Have you ever wondered why, in spite of your best intentions and all of the evidence that they can make a huge different to a business’s results, the great initiatives you put in place to enhance the performance and happiness of your workforce don’t deliver the results you expect?

It’s not just what you do and how, the ‘why’ matters too

When you’re looking to enhance the performance of your team by introducing progressive initiatives like greater empowerment, more freedom around their work and more open communication, it’s not just what you do, or even how, but also why you and your senior team do it that affects the outcomes you’ll achieve.

Recent research has identified that the values and beliefs of senior managers have a huge impact on the effective implementation of new working practices. That’s not to say that managers are deliberately subverting your efforts; they may not recognise the impact that their beliefs are having on the business.

“I believe…..”

There are two key beliefs that must be held simultaneously by senior managers if you are to successfully introduce more progressive working practices:

  1. A belief that people-focused programmes will deliver a better return for the business than investment in other programmes that are competing for resources, and
  2. A belief in promoting the welfare of others, even when acting on that belief may harm the senior manager’s own interests (also known as “other-oriented“).

Our beliefs influence our decisions, actions and communications. Without these two beliefs being a fundamental part of your senior team, it’s unlikely that the potential return of any investment in the new initiatives will be achieved.

This raises questions about the likely effectiveness of any future government moves to influence such changes across employing organisations. And perhaps explains why, despite legislation being introduced to support and encourage it, flexible working is still something that many organisations are reluctant to take-up.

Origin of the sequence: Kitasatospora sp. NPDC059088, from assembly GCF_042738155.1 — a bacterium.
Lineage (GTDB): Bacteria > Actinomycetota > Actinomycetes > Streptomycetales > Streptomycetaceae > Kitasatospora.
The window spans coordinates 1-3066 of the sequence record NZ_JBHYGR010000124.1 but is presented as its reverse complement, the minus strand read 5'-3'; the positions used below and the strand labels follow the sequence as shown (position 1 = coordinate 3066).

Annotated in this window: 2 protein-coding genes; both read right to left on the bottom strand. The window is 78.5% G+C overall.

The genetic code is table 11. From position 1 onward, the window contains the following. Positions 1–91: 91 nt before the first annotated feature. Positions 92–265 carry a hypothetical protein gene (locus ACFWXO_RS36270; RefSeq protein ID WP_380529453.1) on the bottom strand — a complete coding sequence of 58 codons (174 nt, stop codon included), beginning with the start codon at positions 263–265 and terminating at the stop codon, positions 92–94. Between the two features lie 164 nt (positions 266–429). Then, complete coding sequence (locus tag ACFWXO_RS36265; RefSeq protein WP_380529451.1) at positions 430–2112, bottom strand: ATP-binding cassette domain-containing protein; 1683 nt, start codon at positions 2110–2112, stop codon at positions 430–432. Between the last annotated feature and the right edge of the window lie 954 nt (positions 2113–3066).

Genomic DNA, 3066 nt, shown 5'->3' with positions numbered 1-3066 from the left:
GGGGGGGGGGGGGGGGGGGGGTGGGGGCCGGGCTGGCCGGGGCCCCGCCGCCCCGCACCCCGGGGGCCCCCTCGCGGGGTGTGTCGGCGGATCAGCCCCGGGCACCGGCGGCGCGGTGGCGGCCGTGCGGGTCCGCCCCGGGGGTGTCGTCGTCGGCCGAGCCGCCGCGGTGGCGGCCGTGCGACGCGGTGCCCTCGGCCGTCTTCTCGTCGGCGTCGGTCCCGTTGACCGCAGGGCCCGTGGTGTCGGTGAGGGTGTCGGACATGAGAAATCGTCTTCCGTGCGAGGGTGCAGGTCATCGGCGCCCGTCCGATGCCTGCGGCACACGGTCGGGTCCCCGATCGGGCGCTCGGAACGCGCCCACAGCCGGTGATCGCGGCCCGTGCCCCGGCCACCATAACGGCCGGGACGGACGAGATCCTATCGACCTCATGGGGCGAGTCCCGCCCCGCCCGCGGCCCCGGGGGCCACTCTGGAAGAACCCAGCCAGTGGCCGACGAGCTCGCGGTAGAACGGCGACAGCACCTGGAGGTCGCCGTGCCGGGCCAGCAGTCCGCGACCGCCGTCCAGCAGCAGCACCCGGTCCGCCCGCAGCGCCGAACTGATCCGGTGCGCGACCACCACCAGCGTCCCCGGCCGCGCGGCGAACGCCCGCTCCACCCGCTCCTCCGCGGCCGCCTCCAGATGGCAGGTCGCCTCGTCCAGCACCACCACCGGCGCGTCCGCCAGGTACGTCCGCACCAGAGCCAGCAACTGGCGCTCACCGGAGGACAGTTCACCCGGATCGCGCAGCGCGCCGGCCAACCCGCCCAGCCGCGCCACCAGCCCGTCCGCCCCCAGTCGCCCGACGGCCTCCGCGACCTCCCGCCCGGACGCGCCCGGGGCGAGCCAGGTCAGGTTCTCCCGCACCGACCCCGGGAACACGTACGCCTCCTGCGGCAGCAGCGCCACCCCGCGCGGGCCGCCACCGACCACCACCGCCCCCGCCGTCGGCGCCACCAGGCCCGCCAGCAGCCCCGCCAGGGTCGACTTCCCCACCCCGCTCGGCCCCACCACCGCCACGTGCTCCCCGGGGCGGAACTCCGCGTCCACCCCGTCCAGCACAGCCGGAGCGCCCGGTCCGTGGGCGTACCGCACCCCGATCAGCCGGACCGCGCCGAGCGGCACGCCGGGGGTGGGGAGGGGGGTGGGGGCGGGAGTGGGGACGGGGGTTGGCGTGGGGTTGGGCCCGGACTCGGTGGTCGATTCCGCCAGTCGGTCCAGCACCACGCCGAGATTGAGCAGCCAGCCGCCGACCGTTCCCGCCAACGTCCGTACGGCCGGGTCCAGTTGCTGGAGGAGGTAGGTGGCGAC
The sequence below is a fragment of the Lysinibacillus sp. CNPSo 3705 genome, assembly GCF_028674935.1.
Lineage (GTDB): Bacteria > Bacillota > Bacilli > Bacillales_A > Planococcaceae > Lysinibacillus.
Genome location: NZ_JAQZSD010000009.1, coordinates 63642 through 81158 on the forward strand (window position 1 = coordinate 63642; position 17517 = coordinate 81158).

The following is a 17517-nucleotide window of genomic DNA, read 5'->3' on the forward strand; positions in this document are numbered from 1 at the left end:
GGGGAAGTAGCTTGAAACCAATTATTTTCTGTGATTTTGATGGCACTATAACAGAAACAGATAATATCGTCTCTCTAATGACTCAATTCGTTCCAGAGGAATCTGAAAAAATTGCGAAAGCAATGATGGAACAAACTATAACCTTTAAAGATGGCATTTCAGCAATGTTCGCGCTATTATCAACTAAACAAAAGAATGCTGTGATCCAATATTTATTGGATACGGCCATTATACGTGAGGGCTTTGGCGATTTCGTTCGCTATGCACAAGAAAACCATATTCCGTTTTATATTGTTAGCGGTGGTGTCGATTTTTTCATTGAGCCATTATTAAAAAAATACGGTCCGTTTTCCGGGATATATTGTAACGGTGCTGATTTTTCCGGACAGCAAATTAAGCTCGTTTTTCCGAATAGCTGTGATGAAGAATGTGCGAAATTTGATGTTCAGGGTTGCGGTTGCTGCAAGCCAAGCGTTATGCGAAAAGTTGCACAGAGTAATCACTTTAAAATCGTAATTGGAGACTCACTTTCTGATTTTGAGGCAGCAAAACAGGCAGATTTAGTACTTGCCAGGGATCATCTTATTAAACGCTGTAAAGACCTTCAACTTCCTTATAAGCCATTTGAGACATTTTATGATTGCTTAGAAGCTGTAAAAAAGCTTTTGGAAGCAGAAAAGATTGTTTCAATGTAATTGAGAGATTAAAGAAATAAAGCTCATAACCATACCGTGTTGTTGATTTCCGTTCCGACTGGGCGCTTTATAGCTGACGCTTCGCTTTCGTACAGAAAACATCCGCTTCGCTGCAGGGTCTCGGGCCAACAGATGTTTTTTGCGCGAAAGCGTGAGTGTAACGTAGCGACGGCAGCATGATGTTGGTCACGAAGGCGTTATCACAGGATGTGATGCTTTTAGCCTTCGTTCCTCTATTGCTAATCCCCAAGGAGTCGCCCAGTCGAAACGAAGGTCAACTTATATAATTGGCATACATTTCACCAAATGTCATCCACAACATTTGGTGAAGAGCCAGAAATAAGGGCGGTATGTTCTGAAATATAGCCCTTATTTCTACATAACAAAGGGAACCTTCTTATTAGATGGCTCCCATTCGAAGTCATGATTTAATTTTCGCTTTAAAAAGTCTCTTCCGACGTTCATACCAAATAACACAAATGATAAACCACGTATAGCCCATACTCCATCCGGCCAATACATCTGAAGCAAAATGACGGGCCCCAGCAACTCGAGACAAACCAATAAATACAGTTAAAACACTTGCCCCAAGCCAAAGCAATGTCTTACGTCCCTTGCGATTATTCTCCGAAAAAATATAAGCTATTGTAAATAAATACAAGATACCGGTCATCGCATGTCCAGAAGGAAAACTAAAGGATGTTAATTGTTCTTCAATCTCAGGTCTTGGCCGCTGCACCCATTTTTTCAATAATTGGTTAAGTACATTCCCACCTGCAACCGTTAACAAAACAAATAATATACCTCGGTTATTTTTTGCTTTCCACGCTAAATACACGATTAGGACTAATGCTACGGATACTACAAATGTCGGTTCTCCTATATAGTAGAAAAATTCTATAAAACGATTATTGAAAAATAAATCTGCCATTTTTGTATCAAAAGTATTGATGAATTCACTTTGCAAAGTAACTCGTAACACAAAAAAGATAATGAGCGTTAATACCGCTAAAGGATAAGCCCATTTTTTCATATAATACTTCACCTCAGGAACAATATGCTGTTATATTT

Why the ‘why’ matters

Obviously if those making the decisions about which programmes to invest in don’t believe that people-focused initiatives will deliver the return required, then they’re unlikely to get off the ground. And if they do get started it’s likely that there will be fewer initiatives included n the overall programme and they’ll be applied to fewer employees.

But assuming that you can convince others to financially support your initiatives, or you decide to press ahead with them anyway, if members of your senior team aren’t personally other-oriented then your programme’s chance of achieving its aims is slim.


When we communicate things that are inconsistent with our values, others can sense it. It undermines their trust in us and in whatever we’re communicating. And if we’re in a senior management role, it will often undermine their trust in the company too.

The effectiveness of any new way of managing people depends largely on line managers applying it largely as you intended. And those managers need to see (and be able to trust) that the initiative is wholly supported by their senior team if that is to happen. If they sense that isn’t the case, then they may choose either not to implement an initiative at all in their area of control, or to implement it in an inconsistent or idiosyncratic way.  

How to get better results (and a more realistic view of what’s possible)

So what can you do to ensure that your people-focused initiatives deliver the outcomes you intended? I recommend the following steps:

  • Have a genuinely two-way conversation with your senior team (as individuals and as a group) about what you want to do and why. Give them the space to voice their doubts and concerns and really listen to what they have to say.
  • Identify the people-focused initiatives that can be fully supported by the senior team you have, with the beliefs they hold.
  • Work with the wider team to design and implement your change programme.
  • Communicate clearly the why, what and how of your initiatives to all employees and provide full support so that individual managers can apply them effectively in their area.

Choose your team wisely

A final word of warning. Whether you’re thinking about starting a company with someone, or you’re looking to hire or promote your first manager, remember that personal values are an important predictor of how people ‘will behave. And those values tend to be pretty fixed.

I occasionally speak to people leading companies who have very different values to their co-founders about the attention that should be paid to employee welfare. It can be a very difficult situation to be in and even more difficult to change.

So check out other people’s beliefs and values at an early stage, and certainly before you offer them a contract. With the right senior team in place, you’ll achieve amazing things. Choose wisely.